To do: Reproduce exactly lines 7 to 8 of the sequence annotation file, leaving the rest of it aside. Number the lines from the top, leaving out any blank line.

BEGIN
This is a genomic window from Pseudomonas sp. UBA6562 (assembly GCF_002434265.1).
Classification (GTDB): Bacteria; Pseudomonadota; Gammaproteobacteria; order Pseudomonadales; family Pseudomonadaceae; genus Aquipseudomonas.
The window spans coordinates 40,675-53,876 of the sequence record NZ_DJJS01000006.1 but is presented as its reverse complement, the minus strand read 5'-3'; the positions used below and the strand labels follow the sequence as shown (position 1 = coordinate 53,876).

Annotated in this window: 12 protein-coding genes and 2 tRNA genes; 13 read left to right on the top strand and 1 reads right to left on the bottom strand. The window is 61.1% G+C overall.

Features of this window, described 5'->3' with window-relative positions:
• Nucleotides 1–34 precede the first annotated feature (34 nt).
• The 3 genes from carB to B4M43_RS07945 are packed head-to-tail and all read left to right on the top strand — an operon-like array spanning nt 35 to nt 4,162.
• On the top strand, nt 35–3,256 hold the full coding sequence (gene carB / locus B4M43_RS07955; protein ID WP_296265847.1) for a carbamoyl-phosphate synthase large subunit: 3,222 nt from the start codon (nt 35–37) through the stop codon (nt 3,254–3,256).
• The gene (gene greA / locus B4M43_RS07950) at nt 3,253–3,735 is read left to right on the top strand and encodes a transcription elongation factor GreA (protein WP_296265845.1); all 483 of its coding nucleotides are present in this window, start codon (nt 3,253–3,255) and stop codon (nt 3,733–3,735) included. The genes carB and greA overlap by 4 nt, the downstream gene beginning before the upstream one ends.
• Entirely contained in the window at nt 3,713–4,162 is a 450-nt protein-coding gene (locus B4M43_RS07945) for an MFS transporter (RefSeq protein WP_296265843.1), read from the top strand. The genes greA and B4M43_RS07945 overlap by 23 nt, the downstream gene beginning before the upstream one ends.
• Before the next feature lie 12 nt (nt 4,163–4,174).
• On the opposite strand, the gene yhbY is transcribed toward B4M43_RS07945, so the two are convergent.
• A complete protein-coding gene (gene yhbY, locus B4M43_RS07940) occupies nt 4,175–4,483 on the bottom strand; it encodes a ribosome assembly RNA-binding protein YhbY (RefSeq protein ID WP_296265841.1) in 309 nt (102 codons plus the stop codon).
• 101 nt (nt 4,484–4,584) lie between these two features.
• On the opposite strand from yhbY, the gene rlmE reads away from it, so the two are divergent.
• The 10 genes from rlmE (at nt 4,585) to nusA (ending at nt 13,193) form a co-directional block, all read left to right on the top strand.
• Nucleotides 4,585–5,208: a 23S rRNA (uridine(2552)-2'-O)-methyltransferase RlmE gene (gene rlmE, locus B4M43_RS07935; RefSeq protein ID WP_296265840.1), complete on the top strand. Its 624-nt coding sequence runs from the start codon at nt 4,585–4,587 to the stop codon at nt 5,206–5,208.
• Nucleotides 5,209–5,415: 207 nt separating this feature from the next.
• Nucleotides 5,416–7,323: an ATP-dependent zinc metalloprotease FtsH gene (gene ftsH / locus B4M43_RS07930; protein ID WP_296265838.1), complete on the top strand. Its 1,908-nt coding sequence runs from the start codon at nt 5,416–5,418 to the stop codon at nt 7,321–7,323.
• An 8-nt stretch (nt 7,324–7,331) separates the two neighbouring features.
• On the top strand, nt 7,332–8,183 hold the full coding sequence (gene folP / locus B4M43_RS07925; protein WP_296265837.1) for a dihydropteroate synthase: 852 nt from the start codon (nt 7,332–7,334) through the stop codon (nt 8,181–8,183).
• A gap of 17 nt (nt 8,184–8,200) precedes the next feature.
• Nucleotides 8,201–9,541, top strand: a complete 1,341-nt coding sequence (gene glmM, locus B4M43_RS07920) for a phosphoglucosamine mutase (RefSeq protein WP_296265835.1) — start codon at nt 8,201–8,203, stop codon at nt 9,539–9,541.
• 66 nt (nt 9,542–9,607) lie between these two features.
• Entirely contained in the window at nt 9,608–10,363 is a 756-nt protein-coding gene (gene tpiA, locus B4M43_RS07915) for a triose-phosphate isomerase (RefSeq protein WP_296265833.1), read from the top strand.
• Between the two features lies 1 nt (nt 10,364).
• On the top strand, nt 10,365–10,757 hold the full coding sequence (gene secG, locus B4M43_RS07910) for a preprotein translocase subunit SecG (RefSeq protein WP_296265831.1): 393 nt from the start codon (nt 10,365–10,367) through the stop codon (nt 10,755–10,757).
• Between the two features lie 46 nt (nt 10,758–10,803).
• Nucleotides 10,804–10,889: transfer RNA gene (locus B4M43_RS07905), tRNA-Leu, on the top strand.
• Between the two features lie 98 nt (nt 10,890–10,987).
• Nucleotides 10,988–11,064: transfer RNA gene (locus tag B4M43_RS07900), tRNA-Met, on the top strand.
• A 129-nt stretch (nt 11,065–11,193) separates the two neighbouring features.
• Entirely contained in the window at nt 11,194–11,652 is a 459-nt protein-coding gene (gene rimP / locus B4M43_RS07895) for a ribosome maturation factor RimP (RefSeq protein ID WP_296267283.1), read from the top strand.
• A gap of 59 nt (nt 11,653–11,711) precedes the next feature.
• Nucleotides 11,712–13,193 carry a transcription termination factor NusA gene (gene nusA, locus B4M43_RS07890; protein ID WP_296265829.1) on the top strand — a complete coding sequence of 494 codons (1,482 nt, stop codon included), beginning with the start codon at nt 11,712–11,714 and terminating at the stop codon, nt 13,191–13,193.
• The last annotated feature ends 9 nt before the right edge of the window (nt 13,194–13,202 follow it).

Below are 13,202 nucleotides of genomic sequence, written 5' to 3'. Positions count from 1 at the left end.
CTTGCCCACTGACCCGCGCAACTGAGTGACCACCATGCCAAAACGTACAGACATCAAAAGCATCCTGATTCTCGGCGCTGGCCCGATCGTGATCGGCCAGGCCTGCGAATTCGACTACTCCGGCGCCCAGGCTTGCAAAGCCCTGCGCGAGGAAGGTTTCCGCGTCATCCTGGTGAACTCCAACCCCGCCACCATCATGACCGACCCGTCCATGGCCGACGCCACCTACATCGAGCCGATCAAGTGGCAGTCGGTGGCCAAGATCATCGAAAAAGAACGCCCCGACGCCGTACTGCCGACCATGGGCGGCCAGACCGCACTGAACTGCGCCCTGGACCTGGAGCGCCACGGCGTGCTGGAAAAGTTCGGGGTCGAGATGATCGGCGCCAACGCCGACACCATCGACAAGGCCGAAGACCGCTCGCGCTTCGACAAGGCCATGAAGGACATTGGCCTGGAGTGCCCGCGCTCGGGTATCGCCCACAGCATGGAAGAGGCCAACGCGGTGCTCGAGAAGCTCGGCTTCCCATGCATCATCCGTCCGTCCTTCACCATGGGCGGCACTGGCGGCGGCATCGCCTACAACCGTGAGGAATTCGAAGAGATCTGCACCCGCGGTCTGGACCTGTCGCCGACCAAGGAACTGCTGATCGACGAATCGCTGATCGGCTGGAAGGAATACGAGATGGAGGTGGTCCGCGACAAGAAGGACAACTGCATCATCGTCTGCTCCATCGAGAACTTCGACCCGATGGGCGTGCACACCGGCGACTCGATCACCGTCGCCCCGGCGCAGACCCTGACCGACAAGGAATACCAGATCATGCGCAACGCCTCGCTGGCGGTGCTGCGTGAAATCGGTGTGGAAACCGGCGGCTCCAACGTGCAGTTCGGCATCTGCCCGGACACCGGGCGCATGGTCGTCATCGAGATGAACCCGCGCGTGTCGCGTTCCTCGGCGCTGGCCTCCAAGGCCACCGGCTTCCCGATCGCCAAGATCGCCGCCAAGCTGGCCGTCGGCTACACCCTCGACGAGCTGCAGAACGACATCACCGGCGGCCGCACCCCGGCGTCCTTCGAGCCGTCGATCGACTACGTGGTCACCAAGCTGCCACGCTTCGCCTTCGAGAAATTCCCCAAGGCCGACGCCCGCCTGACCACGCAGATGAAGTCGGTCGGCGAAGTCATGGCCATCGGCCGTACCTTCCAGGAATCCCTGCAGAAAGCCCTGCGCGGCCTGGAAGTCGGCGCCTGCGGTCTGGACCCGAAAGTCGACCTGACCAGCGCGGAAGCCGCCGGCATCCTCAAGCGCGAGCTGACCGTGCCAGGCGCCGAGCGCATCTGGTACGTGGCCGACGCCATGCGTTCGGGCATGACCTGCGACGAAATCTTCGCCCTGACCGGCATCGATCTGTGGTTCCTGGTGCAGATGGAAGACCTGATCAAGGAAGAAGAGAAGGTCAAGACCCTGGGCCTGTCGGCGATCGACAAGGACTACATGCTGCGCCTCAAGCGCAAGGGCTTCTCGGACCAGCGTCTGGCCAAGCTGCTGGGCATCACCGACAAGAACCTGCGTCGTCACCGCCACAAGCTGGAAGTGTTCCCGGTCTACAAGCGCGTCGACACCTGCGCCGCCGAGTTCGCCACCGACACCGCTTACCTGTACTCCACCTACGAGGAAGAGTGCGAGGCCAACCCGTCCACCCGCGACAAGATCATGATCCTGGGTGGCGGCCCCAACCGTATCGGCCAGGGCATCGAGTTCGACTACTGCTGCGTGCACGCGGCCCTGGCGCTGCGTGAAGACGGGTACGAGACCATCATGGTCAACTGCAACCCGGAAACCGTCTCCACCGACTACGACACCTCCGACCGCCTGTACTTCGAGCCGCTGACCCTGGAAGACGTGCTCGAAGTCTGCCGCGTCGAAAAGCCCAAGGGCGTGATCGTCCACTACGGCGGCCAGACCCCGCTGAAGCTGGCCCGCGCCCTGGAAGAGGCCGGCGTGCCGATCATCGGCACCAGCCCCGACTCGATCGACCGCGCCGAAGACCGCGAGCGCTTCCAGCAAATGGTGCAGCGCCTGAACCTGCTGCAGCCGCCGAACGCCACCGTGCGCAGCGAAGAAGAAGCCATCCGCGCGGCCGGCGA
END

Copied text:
• The 3 genes from carB to B4M43_RS07945 are packed head-to-tail and all read left to right on the top strand — an operon-like array spanning nt 35 to nt 4,162.
• On the top strand, nt 35–3,256 hold the full coding sequence (gene carB / locus B4M43_RS07955; protein ID WP_296265847.1) for a carbamoyl-phosphate synthase large subunit: 3,222 nt from the start codon (nt 35–37) through the stop codon (nt 3,254–3,256).